Editorial of Global Dialogue 8.2

Market fundamentalism and neo-liberalism are affecting everyday life and experience in many parts of the world. Money, markets, and neoliberal thinking are at the core of contemporary politics in different supra-, inter-, trans-, and national contexts. This issue opens with two reflections on these dominant tendencies of our time. In an interview, John Holloway, inspiring and keen-minded critic of capitalism, discusses the destructive forces of money, the dynamics of finance capitalism, and problematic developments in the European Union, but nevertheless emphasizes that another society is possible. The authors of our first symposium on neoliberal think tanks remind us that neo-liberalism reflects the powerful tradition of the liberal idea of self-regulating markets. Neoliberal think tanks are influential protagonists of this idea although we might not be aware of that in our everyday life. Karin Fischer, a sociologist doing research on this phenomenon in international contexts, has put together a collection of articles, which show how such think tanks are working and influencing society.

In the last decade care and care work have become an issue that has received increasing attention from sociologists. For our second symposium, Heidi Gottfried and Jennifer Jihye Chun, well-known researchers in this field, have organized a collection of articles which take us around the globe to reflect on the deep ongoing and far-reaching changes in the organization of care and care work. Many facets of this topic – new care markets, the marketization of the body, changing family and gender arrangements, migration and global care chains – are considered to be fundamentally interwoven with the transformation of contemporary capitalism and relations of gender, race, and class. Additionally we present with the Research Network for Domestic Workers’ Rights an influential transnational initiative of social scientists and activists successfully struggling for better working conditions in the sector.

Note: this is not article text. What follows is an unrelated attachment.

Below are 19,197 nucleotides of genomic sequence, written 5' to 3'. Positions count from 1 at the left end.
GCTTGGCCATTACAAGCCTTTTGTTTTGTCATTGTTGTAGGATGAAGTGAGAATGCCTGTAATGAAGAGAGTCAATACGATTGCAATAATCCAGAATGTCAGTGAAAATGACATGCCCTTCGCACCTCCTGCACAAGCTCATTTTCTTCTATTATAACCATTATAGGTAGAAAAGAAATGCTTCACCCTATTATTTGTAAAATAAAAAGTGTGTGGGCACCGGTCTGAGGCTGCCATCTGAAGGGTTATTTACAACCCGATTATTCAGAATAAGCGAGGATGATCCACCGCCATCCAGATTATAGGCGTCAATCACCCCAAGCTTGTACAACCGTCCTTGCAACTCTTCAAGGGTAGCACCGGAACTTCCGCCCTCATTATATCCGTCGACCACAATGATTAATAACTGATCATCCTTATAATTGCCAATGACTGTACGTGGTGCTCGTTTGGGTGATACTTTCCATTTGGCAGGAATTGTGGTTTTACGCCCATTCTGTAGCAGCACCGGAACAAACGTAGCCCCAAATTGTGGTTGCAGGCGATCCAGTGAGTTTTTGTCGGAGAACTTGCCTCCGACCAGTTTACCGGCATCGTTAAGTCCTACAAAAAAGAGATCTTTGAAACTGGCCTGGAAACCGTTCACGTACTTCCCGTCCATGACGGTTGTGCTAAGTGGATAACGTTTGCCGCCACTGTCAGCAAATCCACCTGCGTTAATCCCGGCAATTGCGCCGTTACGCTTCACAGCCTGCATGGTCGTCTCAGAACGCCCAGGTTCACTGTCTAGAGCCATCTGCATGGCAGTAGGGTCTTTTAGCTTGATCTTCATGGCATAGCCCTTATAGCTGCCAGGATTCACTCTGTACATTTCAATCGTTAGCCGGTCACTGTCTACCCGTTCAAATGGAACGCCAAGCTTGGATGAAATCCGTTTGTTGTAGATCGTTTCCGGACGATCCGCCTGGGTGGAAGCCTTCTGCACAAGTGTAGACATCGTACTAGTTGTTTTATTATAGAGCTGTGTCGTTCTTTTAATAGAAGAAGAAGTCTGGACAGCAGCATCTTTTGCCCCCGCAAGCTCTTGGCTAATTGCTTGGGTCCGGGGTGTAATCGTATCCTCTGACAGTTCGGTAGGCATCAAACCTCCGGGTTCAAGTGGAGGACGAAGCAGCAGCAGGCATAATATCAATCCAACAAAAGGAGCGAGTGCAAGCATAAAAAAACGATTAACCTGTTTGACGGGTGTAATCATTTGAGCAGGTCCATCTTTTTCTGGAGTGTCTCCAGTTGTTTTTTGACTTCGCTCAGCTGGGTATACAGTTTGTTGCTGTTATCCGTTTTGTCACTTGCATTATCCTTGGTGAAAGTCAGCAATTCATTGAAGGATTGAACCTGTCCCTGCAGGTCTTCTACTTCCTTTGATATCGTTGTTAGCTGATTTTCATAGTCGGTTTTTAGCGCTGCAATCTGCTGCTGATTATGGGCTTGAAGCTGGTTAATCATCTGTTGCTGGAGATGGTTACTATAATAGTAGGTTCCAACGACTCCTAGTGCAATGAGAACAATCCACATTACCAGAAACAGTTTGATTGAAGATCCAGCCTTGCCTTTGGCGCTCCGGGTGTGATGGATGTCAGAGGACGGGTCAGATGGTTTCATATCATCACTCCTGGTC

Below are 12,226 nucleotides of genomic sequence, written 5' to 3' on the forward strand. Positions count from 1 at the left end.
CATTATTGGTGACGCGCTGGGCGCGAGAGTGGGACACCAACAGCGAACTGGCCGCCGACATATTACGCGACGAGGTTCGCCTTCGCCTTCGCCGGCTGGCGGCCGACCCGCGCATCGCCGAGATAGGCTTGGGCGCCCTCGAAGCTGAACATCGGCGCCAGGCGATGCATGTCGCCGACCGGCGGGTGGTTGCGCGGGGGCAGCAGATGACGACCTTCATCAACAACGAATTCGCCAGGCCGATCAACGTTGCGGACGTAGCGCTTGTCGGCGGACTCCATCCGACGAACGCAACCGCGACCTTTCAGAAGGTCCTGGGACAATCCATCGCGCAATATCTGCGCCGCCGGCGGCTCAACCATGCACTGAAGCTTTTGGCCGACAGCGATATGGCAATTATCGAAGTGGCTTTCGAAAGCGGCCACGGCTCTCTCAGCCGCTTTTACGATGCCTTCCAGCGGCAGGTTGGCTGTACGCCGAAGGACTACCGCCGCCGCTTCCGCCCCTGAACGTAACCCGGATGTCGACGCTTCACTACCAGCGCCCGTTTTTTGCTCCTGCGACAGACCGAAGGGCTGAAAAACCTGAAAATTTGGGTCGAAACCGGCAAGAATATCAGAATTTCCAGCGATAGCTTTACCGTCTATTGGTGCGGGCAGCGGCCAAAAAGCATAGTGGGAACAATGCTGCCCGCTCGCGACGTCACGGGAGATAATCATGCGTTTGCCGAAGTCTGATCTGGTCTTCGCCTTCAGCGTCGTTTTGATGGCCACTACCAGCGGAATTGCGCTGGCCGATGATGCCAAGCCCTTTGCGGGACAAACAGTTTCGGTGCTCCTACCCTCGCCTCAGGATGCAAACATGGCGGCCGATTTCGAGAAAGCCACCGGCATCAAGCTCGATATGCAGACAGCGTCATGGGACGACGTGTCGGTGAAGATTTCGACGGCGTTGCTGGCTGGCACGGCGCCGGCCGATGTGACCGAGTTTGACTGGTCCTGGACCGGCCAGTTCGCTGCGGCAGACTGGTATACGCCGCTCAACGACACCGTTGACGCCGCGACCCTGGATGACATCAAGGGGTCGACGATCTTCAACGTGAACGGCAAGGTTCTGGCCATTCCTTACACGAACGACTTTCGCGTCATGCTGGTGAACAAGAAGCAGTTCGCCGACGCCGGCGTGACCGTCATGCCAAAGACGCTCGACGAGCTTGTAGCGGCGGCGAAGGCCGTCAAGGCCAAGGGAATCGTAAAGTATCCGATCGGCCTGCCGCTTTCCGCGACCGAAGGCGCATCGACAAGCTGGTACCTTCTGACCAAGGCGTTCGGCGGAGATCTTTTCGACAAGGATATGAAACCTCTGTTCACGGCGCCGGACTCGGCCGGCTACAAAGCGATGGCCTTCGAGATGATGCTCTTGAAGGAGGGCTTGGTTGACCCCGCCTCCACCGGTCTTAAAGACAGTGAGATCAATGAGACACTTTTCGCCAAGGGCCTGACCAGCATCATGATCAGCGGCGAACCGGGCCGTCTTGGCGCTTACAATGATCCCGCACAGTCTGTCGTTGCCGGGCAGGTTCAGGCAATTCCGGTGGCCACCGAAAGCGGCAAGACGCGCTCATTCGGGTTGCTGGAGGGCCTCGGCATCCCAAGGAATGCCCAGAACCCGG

Over the last years, Hartmut Rosa, a German sociologist and social philosopher, has criticized modern capitalist societies for some of its core principles, that is, the constant need to accelerate, to grow, and to compete. Especially his thesis on resonance – or the lack of resonance – as one of the major problems of our time has been broadly discussed. In this issue he gives some insights into his concept of resonance.

Furthermore, an interview with Jasminka Lažnjak, who serves as the president of the Croatian Sociological Association, highlights developments in Eastern and Southeastern Europe and the challenges for sociology. Another article analyzes conflicts around urbanization in China. And last but not least, the Romanian team presents its work for Global Dialogue.

Brigitte Aulenbacher and Klaus Dörre, editors of Global Dialogue

, Austria, Germany, Volume 8, Issue 2

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